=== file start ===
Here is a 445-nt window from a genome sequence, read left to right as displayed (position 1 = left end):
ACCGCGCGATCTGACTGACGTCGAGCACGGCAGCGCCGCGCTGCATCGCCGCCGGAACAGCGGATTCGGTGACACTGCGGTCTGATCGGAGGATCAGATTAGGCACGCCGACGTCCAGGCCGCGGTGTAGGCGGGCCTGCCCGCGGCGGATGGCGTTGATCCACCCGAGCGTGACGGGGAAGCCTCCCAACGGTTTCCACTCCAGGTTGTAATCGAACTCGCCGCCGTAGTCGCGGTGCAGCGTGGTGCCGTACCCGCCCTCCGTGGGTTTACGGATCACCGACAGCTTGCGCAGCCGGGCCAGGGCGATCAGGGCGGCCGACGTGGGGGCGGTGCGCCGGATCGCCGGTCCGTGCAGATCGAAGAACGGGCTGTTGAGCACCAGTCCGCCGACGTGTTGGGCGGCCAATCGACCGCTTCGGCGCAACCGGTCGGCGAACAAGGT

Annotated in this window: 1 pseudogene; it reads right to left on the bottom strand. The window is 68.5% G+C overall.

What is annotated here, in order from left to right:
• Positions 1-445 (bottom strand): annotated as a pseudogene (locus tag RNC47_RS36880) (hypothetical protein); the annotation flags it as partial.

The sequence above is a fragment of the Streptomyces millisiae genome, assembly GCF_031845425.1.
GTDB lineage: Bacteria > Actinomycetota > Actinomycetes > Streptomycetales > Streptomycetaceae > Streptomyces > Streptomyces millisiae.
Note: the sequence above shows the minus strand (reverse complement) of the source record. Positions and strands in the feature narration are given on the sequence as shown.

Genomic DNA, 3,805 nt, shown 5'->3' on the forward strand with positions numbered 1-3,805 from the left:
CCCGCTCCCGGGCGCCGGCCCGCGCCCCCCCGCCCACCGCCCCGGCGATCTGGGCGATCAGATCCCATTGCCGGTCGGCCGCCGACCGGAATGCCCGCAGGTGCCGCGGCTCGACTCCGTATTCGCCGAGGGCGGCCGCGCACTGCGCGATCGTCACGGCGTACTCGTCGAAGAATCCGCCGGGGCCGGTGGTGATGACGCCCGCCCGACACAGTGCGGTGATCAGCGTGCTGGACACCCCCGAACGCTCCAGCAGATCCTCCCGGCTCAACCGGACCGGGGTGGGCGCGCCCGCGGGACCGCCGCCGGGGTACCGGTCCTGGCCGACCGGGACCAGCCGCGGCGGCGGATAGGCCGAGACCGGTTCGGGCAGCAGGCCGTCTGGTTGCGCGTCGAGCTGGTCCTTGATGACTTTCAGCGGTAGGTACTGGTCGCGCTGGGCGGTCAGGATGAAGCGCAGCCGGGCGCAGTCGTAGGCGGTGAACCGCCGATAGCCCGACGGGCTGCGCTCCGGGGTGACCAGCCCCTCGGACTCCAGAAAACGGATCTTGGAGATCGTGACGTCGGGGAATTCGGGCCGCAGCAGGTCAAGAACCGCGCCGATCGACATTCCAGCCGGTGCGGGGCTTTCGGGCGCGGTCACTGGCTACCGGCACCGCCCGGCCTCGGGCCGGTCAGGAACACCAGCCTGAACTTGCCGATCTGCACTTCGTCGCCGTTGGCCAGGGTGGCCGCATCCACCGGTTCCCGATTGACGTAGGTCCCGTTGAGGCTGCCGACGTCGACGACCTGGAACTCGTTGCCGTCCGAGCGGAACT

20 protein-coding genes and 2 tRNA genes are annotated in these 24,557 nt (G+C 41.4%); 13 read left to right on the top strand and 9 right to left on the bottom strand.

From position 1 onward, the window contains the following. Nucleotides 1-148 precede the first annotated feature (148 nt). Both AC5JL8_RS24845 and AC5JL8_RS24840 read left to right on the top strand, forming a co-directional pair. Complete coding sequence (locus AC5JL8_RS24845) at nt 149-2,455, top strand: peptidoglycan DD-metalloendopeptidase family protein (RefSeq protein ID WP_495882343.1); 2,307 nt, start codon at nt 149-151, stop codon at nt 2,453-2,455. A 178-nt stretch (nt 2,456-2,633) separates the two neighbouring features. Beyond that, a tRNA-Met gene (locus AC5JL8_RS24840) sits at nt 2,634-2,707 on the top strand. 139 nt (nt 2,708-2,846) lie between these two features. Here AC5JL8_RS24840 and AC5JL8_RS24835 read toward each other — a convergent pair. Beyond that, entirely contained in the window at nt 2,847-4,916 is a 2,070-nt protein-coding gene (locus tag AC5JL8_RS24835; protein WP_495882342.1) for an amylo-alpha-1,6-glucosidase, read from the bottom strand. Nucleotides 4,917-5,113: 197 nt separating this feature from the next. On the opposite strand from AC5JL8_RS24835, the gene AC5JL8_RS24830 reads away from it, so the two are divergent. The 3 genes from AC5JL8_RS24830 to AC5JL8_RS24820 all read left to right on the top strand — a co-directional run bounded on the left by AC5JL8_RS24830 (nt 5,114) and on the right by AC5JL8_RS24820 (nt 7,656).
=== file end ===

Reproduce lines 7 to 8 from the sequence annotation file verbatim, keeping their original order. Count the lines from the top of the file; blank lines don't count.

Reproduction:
GTDB lineage: Bacteria > Actinomycetota > Actinomycetes > Streptomycetales > Streptomycetaceae > Streptomyces > Streptomyces millisiae.
Note: the sequence above shows the minus strand (reverse complement) of the source record. Positions and strands in the feature narration are given on the sequence as shown.